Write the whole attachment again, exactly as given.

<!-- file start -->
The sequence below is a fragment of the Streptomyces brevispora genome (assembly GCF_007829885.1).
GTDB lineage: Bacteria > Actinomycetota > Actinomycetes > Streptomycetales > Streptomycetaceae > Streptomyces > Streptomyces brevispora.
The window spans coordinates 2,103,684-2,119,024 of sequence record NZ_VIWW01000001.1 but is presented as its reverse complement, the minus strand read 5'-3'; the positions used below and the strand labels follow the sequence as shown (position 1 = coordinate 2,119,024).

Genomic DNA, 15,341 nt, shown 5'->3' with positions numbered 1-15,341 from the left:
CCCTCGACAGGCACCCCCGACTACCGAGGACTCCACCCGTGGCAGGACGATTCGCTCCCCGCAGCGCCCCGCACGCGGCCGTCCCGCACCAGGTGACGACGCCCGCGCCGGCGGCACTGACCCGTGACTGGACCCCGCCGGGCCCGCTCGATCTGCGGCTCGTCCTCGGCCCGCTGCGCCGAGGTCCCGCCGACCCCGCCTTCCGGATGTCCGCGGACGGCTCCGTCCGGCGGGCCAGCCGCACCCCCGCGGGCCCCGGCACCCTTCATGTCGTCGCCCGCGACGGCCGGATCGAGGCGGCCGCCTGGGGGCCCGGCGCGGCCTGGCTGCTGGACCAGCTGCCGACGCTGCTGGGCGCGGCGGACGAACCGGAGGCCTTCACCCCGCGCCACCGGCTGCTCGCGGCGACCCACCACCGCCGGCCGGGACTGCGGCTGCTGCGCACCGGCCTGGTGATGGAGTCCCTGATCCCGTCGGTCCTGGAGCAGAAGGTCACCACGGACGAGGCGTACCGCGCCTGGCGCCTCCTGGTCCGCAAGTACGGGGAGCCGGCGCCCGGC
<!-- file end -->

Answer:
The sequence below is a fragment of the Streptomyces brevispora genome (assembly GCF_007829885.1).
GTDB lineage: Bacteria > Actinomycetota > Actinomycetes > Streptomycetales > Streptomycetaceae > Streptomyces > Streptomyces brevispora.
The window spans coordinates 2,103,684-2,119,024 of sequence record NZ_VIWW01000001.1 but is presented as its reverse complement, the minus strand read 5'-3'; the positions used below and the strand labels follow the sequence as shown (position 1 = coordinate 2,119,024).

Genomic DNA, 15,341 nt, shown 5'->3' with positions numbered 1-15,341 from the left:
CCCTCGACAGGCACCCCCGACTACCGAGGACTCCACCCGTGGCAGGACGATTCGCTCCCCGCAGCGCCCCGCACGCGGCCGTCCCGCACCAGGTGACGACGCCCGCGCCGGCGGCACTGACCCGTGACTGGACCCCGCCGGGCCCGCTCGATCTGCGGCTCGTCCTCGGCCCGCTGCGCCGAGGTCCCGCCGACCCCGCCTTCCGGATGTCCGCGGACGGCTCCGTCCGGCGGGCCAGCCGCACCCCCGCGGGCCCCGGCACCCTTCATGTCGTCGCCCGCGACGGCCGGATCGAGGCGGCCGCCTGGGGGCCCGGCGCGGCCTGGCTGCTGGACCAGCTGCCGACGCTGCTGGGCGCGGCGGACGAACCGGAGGCCTTCACCCCGCGCCACCGGCTGCTCGCGGCGACCCACCACCGCCGGCCGGGACTGCGGCTGCTGCGCACCGGCCTGGTGATGGAGTCCCTGATCCCGTCGGTCCTGGAGCAGAAGGTCACCACGGACGAGGCGTACCGCGCCTGGCGCCTCCTGGTCCGCAAGTACGGGGAGCCGGCGCCCGGC